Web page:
Elon Musk’s SolarCity Crashes

solarcity crashSolarCity is struggling. Tesla is struggling. Elon Musk is not the King Midas of making companies perfect. Musk’s magic can’t do everything anymore. –Ryan McQueeney, Nasdaq, 10 May 2016

Shares of SolarCity nose-dived on Tuesday after disclosing earnings results that cast gloom over the provider of solar systems. The big problems for the solar company: The quarterly report disclosed a loss that was bigger than expected, and management followed that up with a dismal outlook for future results. So far in 2016, SolarCity shares have plummeted 65 percent. –George Avalon, Silicon Beat, 10 May 2016

The real problem with Tesla cars is that no one actually buys them. Well, not directly. Their manufacture is heavily subsidized — and their sale is heavily subsidized. Tesla does not make money by selling cars, either. It makes money by selling “carbon credits” to real car companies that make functionally and economically viable vehicles that can and do sell on the merits — but which are not “zero emissions” vehicles. It is estimated that Musk’s various ventures — including his new SolarCity solar panel operation and SpaceX — have cost taxpayers at least $4.9 billion, with Tesla accounting for about half of that dole. –Eric Peters, The Detroit News, 9 May 2016

After their hot rally at the end of last year, shares of solar energy firms have turned ice cold as concerns about slower growth and regulatory uncertainties plague the group. SolarCity led the sell-off on Tuesday after the company cut its 2016 forecast for solar panel installations late on Monday and posted a larger-than-expected quarterly loss. Investors have been worried about the outlook for growth for the solar sector, especially following a pullback in an important Nevada solar support policy and uncertainty about pending regulatory decisions in other states. Nevada regulators this year announced changes that mean new tariffs that will raise fees solar customers pay to use electric grids. Reimbursements to users are also being cut and investors fear such moves could be repeated in other states. –Caroline Valetkevitch, Reuters, 11 May 2016

The attractions of Britain for investors in renewable energy projects are at an all-time low, an authoritative new report has found. The UK routinely topped the annual league table for attractiveness to clean energy companies, run by consultancy Ernst & Young (EY), in the mid-2000s. For the first time, however, it has slid to 13th in the global rankings. Investors in renewable energy are being put off the UK by political posturing hostile to renewables and green efforts, and the slashing of government support for clean power supplies, in favour of potentially more expensive alternatives such as shale gas and nuclear power. –Fiona Harvey, The Guardian, 10 May 2016

Does this sound familiar? A shiny new solar company comes onto the scene, satisfying the cries of the solar panel-obsessed clean energy fanatics. Somewhere along the way, Barack Obama and Congress indiscriminately award the solar company millions in taxpayer funds. A few years pass, and a slow but largely ignored descent into financial ruin ends in scandal. You may be thinking of the famed Solyndra debacle. Unfortunately for taxpayers, SunEdison, the self-proclaimed “largest green energy company,” filed for bankruptcy protection in late April. The latest solar scandal should come as no surprise because the entire industry is driven primarily by perverse incentives. —David Williams, Morning Consult, 10 May 2016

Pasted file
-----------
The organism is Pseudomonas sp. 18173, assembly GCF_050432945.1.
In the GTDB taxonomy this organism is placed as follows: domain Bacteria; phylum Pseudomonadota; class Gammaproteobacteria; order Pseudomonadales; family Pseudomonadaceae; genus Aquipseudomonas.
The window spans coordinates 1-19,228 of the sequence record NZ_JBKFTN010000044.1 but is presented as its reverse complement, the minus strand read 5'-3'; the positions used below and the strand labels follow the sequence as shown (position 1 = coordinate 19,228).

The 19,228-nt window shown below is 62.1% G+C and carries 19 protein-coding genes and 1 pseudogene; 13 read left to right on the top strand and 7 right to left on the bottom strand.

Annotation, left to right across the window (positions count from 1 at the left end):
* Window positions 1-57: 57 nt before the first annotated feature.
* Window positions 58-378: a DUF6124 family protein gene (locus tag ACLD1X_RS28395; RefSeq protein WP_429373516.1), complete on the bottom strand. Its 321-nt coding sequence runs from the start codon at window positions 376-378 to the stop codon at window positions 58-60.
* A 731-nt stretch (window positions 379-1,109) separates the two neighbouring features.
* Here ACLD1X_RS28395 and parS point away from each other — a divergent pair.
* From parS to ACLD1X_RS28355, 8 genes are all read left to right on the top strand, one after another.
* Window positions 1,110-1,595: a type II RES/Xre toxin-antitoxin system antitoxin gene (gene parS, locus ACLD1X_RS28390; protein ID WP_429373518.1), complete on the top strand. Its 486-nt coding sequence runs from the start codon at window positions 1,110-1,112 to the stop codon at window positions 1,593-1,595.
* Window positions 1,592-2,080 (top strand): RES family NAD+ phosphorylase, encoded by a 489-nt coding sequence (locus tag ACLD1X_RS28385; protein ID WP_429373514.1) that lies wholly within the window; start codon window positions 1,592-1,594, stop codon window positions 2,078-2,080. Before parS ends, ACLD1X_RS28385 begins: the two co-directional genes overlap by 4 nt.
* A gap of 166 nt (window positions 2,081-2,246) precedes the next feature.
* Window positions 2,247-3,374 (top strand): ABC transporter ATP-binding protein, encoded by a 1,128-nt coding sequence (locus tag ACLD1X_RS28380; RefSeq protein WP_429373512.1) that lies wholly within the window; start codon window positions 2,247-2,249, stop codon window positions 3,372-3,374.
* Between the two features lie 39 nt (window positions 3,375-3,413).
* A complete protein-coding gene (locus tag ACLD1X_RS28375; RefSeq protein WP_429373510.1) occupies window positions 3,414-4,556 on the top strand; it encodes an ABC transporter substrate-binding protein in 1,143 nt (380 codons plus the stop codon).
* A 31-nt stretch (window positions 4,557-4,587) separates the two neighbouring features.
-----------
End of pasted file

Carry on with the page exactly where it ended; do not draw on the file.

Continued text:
This morning I got out my little toy telescope and watched Mercury transiting the Sun. The striking fact was not the little black image of Mercury but the total absence of sunspots. I have seen many transits before this one, but never without sunspots. It seems the sun has gone to sleep as it did in the Maunder Minimum in the seventeenth century. In the seventeenth century we had the Little Ice Age and now we have the pause in global warming. Evidence getting stronger that the Sun is a big player in the climate story. –Freeman Dyson , 9 May 2016

Jeremy Grantham was so, so wrong. In GMO’s quarterly letter, the famed investor admitted that he simply whiffed on the latest commodity bubble popping. In 2005, Grantham said that there was a paradigm shift in oil, calling for “peak oil.” The idea was that the resource was drying up and OPEC controlled the supply. A strong cartel, diminishing supply, and increasing demand from emerging markets would all contribute to skyrocketing oil prices for decades. In early 2016, oil dipped to under $30 a barrel for the first time in over a decade. Grantham also said that long-term shifts in weather patterns would make grain hard to come by and drive up the price of foods. While droughts did cause prices to increase after his prediction in 2011, they have since dropped again. Grantham did conclude, however, that there are still reason to believe that all three of his predictions could still come true in the long-term. –Bob Bryan, Business Insider UK, 10 May 2016